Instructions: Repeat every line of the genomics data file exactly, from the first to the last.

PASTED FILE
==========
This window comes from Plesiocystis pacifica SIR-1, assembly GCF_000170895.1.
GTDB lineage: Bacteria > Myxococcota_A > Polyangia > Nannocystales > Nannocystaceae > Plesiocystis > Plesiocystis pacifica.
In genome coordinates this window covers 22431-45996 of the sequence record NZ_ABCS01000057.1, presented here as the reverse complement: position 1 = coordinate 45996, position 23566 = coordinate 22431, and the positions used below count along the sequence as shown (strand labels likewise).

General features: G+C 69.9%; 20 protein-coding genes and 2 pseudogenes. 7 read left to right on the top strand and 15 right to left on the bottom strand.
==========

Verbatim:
This window comes from Plesiocystis pacifica SIR-1, assembly GCF_000170895.1.
GTDB lineage: Bacteria > Myxococcota_A > Polyangia > Nannocystales > Nannocystaceae > Plesiocystis > Plesiocystis pacifica.
In genome coordinates this window covers 22431-45996 of the sequence record NZ_ABCS01000057.1, presented here as the reverse complement: position 1 = coordinate 45996, position 23566 = coordinate 22431, and the positions used below count along the sequence as shown (strand labels likewise).

General features: G+C 69.9%; 20 protein-coding genes and 2 pseudogenes. 7 read left to right on the top strand and 15 right to left on the bottom strand.